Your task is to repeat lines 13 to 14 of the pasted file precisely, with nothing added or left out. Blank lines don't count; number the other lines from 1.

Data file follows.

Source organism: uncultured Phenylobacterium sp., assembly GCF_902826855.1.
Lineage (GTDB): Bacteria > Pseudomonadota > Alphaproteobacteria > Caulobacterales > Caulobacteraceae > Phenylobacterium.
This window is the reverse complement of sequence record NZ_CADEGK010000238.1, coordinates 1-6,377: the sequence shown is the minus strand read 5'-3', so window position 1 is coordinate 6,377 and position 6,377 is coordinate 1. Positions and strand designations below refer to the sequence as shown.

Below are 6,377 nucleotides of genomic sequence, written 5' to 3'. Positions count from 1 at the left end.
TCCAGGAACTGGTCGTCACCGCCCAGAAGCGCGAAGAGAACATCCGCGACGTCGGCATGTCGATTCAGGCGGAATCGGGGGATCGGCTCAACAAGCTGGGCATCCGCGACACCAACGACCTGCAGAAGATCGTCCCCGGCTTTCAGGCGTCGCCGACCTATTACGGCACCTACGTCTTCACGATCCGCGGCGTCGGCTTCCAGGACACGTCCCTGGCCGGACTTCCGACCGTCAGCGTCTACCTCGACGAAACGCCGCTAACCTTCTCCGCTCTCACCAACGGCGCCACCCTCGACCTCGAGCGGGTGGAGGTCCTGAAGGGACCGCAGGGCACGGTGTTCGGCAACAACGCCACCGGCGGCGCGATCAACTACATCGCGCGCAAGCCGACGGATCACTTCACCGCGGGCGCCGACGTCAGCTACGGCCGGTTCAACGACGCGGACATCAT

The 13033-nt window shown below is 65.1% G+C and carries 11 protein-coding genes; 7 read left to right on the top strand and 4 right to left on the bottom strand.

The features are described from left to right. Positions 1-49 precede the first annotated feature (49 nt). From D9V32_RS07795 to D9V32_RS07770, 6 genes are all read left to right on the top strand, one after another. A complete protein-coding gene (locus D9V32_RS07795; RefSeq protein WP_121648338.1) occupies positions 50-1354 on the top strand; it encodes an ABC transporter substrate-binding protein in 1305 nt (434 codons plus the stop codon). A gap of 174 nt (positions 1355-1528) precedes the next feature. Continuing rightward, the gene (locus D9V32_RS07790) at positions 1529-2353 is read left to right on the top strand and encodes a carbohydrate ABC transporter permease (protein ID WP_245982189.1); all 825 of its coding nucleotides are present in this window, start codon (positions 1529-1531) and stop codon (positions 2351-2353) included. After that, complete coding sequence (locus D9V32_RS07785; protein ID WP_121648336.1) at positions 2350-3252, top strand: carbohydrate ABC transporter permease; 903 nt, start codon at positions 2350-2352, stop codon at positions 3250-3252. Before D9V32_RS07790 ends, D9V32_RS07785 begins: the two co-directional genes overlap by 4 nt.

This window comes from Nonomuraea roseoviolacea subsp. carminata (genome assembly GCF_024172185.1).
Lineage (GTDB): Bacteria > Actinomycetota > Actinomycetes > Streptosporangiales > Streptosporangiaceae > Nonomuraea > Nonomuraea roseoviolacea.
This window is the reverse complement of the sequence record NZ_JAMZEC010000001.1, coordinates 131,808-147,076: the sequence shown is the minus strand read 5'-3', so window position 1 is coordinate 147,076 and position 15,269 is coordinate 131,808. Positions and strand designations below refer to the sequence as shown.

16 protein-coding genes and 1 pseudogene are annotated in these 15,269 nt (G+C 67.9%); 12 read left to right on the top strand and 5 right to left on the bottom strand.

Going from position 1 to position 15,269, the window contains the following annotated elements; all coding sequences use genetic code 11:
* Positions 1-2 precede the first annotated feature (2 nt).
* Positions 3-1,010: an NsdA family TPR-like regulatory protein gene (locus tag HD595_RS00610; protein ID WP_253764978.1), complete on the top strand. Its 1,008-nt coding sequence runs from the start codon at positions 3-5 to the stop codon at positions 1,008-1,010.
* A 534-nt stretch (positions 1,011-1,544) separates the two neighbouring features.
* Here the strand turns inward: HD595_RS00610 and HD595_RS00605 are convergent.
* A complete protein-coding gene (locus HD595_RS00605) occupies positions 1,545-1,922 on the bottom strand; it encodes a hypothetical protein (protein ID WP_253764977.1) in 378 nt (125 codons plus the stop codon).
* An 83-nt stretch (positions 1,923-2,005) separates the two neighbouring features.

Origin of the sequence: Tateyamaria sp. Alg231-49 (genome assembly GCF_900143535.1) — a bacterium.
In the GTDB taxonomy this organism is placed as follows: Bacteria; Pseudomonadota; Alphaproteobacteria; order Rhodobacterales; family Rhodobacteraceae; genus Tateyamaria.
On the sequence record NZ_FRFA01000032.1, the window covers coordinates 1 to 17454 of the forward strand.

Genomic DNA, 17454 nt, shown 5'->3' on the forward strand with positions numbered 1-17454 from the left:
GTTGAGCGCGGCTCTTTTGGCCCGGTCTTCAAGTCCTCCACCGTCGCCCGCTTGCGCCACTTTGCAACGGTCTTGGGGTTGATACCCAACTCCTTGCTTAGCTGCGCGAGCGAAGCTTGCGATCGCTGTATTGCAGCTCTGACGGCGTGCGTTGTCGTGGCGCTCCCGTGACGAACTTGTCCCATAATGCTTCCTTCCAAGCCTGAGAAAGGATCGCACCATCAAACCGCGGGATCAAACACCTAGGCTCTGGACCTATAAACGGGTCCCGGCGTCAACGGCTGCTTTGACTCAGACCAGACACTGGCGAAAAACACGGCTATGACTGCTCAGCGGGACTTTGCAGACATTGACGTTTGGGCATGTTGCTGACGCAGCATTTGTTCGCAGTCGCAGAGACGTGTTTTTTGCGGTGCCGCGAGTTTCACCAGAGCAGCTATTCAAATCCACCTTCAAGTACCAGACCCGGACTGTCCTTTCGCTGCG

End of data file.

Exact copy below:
* Positions 1-2 precede the first annotated feature (2 nt).
* Positions 3-1,010: an NsdA family TPR-like regulatory protein gene (locus tag HD595_RS00610; protein ID WP_253764978.1), complete on the top strand. Its 1,008-nt coding sequence runs from the start codon at positions 3-5 to the stop codon at positions 1,008-1,010.